Despite a decade's worth of work under his belt, Matthew Goode isn't as recognised as you might expect.

Odd really – with his piercing eyes and striking features, he certainly doesn’t have an unforgettable face, and he’s worked with the likes of Woody Allen and Tom Ford, sharing screen time with Colin Firth, Scarlett Johansson and Amy Adams.

But his surprising anonymity could be about to end. The 34-year-old has recently been livening up Monday evenings in BBC Two drama Dancing On The Edge, playing music journalist Stanley Mitchell, and will soon be seen starring in Park Chan-Wook’s thriller Stoker, alongside Nicole Kidman and Mia Wasikowska.

He’s also just signed to play papal secretary Bernard Koch in Ridley Scott’s new pilot, The Vatican, opposite Zero Dark Thirty actor Kyle Chandler and A Good Day To Die Hard’s Sebastian Koch.

“I’m having a bit of a resurgence at the moment, with everything happening at the same time,” he says.

The Devon-born actor, who now lives in Kent with long-term girlfriend Sophie Dymoke and their four-year-old daughter Matilda, is thrilled about the TV show.

“It’s quite exciting, isn’t it? It’s Ridley Scott so of course I am excited,” he says.

“I’m slightly frightened as well, because he’s going to direct the pilot and if it doesn’t go into a series, I am probably going to blame myself. His back catalogue is pretty fool-free.

“I love Kyle Chandler so I’m excited to meet him, and Sebastian Koch. It films in England too, so it’s ticking a lot of things. As a family man, I’m like, ‘Great! It’s perfect’, so we will see. Let’s hope it does well.”

Stoker – the first English language film of Park, the Korean filmmaker responsible for Oldboy, Thirst and Sympathy For Mr Vengeance, from a script written by Prison Break’s Wentworth Miller – is sure to do well, both critically and at the box office.

The film follows the timely arrival of mysterious Uncle Charlie (played by Goode) after India Stoker (Wasikowska) loses her beloved father on her 18th birthday, in a seemingly tragic accident.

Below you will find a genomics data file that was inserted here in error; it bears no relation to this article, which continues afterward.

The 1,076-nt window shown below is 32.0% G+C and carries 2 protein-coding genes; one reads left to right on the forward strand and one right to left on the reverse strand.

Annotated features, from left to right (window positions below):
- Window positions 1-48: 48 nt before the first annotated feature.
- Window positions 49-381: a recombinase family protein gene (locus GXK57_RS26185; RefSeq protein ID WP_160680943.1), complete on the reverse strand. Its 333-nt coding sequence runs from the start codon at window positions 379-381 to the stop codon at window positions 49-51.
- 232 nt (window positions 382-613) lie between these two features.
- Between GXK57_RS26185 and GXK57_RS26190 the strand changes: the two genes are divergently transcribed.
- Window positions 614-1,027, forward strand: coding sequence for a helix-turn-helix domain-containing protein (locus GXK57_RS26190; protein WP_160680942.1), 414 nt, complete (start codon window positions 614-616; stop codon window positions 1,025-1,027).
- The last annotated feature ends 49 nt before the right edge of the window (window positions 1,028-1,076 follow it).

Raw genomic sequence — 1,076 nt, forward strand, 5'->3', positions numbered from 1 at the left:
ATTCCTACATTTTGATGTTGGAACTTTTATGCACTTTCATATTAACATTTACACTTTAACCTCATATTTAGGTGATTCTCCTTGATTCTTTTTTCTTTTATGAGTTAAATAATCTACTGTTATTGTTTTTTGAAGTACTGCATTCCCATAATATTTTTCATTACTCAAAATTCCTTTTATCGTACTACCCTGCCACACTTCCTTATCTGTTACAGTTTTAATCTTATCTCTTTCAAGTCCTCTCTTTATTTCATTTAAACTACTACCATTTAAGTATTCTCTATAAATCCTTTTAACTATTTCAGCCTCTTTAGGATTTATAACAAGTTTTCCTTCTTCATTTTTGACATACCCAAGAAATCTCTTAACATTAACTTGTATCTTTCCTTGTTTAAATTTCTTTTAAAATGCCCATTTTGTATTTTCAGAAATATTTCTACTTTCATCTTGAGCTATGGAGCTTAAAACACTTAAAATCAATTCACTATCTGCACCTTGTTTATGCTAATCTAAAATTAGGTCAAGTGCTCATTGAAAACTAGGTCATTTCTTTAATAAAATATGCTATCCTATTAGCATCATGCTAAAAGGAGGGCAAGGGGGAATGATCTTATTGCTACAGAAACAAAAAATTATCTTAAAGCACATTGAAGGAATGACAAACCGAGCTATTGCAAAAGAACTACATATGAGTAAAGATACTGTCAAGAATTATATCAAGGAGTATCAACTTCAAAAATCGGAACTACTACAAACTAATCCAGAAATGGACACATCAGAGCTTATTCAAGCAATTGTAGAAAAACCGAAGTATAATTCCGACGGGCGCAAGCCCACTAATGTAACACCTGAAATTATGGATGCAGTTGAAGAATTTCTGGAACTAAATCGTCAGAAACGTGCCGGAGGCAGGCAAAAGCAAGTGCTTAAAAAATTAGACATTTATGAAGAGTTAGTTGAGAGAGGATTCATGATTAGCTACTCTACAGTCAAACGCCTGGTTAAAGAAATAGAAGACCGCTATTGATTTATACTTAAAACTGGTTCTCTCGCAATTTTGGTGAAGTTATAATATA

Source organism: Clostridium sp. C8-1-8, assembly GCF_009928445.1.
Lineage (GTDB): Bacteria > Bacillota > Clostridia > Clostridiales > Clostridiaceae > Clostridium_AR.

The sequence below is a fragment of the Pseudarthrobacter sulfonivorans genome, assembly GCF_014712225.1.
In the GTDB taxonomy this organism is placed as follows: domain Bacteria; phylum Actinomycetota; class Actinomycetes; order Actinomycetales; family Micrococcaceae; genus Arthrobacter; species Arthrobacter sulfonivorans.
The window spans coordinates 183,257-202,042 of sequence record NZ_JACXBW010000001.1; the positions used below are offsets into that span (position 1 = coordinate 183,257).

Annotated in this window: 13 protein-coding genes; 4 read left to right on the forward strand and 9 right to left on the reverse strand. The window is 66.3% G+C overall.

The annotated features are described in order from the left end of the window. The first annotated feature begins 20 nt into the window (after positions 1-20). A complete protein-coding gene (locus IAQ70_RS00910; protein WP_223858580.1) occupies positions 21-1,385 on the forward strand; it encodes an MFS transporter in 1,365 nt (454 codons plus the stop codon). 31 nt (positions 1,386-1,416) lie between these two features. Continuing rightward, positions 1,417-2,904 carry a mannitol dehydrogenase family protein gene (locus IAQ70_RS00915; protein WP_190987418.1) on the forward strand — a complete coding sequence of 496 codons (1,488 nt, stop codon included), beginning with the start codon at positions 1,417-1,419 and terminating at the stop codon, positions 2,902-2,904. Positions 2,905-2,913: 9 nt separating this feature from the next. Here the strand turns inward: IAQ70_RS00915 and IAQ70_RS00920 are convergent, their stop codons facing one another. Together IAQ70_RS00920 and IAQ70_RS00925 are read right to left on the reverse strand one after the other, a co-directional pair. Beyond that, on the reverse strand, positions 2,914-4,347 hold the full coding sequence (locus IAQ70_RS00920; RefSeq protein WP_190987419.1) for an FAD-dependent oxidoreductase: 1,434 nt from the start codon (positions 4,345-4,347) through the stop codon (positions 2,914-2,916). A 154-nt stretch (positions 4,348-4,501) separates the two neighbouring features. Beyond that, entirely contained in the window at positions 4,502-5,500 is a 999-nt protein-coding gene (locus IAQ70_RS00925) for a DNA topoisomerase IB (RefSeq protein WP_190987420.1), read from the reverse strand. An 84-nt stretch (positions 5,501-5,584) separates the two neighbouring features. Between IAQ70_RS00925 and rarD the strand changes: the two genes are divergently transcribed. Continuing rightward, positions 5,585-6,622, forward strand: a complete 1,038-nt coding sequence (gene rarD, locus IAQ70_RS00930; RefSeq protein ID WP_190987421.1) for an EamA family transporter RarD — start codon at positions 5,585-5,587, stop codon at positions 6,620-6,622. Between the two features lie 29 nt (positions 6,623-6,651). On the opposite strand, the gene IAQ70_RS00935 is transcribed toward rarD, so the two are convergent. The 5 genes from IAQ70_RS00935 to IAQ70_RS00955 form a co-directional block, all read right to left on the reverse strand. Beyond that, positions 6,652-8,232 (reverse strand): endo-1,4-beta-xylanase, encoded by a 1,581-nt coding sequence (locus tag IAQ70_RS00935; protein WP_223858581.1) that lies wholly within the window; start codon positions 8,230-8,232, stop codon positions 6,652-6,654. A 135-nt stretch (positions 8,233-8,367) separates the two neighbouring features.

“Charlie is a slippery customer. He comes in at the beginning and you’re not quite sure about him,” says Goode. “I don’t want to say he’s a psychopath but there’s something slightly odd.”

The actor enjoyed delving into the personality of his alter ego: a man both charming and mesmerising, with an intense influence over the Stoker household.

“This kind of script doesn’t come around every day. It has all the right ingredients to move an audience, as well as to scare and provoke them. It’s a beautiful love story in a twisted way,” he explains.

“Nothing is what it appears. Charlie is extremely unbalanced and he has feelings for India that are not all uncle-like.

“The challenge for me was that rather than being simply evil, he has to have a centre to him that we like, which is disorienting and quite scary. It was very interesting to try and get the psychology of him right.”

In one beautifully-shot scene, uncle and niece play the piano together and by the end of the song, the younger relative is trembling.

“I hadn’t played the piano since I was about 11, that’s 20-odd years ago so I did need some training,” says Goode. “I used to play Bach’s Minuet In G Major for grade three, and had to start back with a Philip Glass arpeggio piece.”

Once the cameras were off, Goode would switch back into normal mode.

“I’m not method,” he says, “so it would be quite disturbing if I stayed in character the whole time. I take it quite seriously during the hours of work, and then afterwards I like to think I’m quite good fun.”

He would often go out with his co-stars. “I love Mia – she is talented but also really good fun. She’s kind of like my little sister. We used to go out – I had my missus and my family over when we were making this, and we always used to get a babysitter and then go out, listen to country and western music and get drunk.”

The Goodes also got together with Kidman and her family. “We were filming in Nashville, which is her home, so I think we were quite lucky to see her in such a relaxed state.

“She showed us around and on Halloween our kids went to a pumpkin patch together,” says Goode.

“She’s such a big star, you know, and has been for such a long time.

“You go with preconceptions like, ‘I wonder if she’s going to be starry?’

“And actually she’s nothing like that.

“She’s completely lovely. I just haven’t got a bad word to say about her.”